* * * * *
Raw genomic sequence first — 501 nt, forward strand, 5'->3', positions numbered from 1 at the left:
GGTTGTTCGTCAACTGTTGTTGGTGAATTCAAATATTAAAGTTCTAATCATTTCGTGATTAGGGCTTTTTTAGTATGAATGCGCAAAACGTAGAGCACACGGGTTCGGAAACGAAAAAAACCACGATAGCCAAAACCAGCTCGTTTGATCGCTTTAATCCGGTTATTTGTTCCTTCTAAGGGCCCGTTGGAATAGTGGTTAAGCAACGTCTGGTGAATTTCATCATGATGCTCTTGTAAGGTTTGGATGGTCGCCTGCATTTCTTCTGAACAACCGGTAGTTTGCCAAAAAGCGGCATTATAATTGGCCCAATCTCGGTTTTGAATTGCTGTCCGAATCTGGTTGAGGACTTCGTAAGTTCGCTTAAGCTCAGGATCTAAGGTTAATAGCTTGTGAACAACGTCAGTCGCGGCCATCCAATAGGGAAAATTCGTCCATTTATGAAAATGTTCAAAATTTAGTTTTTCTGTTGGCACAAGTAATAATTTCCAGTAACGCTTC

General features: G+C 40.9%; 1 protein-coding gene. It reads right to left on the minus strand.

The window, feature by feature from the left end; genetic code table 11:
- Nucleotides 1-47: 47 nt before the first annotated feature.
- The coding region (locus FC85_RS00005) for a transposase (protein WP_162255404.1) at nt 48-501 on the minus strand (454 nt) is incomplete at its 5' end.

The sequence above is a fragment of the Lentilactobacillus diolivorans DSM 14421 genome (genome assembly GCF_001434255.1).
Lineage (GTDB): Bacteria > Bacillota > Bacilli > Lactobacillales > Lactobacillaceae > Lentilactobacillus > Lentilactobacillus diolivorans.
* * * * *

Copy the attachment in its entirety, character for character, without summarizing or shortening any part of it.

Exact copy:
Raw genomic sequence first — 501 nt, forward strand, 5'->3', positions numbered from 1 at the left:
GGTTGTTCGTCAACTGTTGTTGGTGAATTCAAATATTAAAGTTCTAATCATTTCGTGATTAGGGCTTTTTTAGTATGAATGCGCAAAACGTAGAGCACACGGGTTCGGAAACGAAAAAAACCACGATAGCCAAAACCAGCTCGTTTGATCGCTTTAATCCGGTTATTTGTTCCTTCTAAGGGCCCGTTGGAATAGTGGTTAAGCAACGTCTGGTGAATTTCATCATGATGCTCTTGTAAGGTTTGGATGGTCGCCTGCATTTCTTCTGAACAACCGGTAGTTTGCCAAAAAGCGGCATTATAATTGGCCCAATCTCGGTTTTGAATTGCTGTCCGAATCTGGTTGAGGACTTCGTAAGTTCGCTTAAGCTCAGGATCTAAGGTTAATAGCTTGTGAACAACGTCAGTCGCGGCCATCCAATAGGGAAAATTCGTCCATTTATGAAAATGTTCAAAATTTAGTTTTTCTGTTGGCACAAGTAATAATTTCCAGTAACGCTTC

General features: G+C 40.9%; 1 protein-coding gene. It reads right to left on the minus strand.

The window, feature by feature from the left end; genetic code table 11:
- Nucleotides 1-47: 47 nt before the first annotated feature.
- The coding region (locus FC85_RS00005) for a transposase (protein WP_162255404.1) at nt 48-501 on the minus strand (454 nt) is incomplete at its 5' end.

The sequence above is a fragment of the Lentilactobacillus diolivorans DSM 14421 genome (genome assembly GCF_001434255.1).
Lineage (GTDB): Bacteria > Bacillota > Bacilli > Lactobacillales > Lactobacillaceae > Lentilactobacillus > Lentilactobacillus diolivorans.